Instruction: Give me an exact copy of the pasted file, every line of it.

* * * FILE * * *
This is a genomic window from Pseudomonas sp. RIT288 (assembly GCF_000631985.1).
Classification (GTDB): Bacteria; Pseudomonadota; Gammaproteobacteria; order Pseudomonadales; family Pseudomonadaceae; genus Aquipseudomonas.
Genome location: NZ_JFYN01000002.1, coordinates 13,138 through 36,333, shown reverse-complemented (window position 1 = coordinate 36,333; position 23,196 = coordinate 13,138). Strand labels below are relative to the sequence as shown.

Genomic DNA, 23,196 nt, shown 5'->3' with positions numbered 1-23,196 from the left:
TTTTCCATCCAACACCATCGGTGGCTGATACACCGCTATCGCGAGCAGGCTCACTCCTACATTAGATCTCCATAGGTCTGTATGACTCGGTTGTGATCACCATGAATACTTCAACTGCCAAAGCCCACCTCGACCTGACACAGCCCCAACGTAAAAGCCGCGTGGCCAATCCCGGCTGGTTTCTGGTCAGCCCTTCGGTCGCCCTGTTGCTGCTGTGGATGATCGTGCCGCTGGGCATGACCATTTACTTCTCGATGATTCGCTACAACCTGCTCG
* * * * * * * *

This is a genomic window from Pseudomonas sp. RIT288 (assembly GCF_000631985.1).
Classification (GTDB): Bacteria; Pseudomonadota; Gammaproteobacteria; order Pseudomonadales; family Pseudomonadaceae; genus Aquipseudomonas.
Genome location: NZ_JFYN01000002.1, coordinates 13,138 through 36,333, shown reverse-complemented (window position 1 = coordinate 36,333; position 23,196 = coordinate 13,138). Strand labels below are relative to the sequence as shown.

Genomic DNA, 23,196 nt, shown 5'->3' with positions numbered 1-23,196 from the left:
TTTTCCATCCAACACCATCGGTGGCTGATACACCGCTATCGCGAGCAGGCTCACTCCTACATTAGATCTCCATAGGTCTGTATGACTCGGTTGTGATCACCATGAATACTTCAACTGCCAAAGCCCACCTCGACCTGACACAGCCCCAACGTAAAAGCCGCGTGGCCAATCCCGGCTGGTTTCTGGTCAGCCCTTCGGTCGCCCTGTTGCTGCTGTGGATGATCGTGCCGCTGGGCATGACCATTTACTTCTCGATGATTCGCTACAACCTGCTCG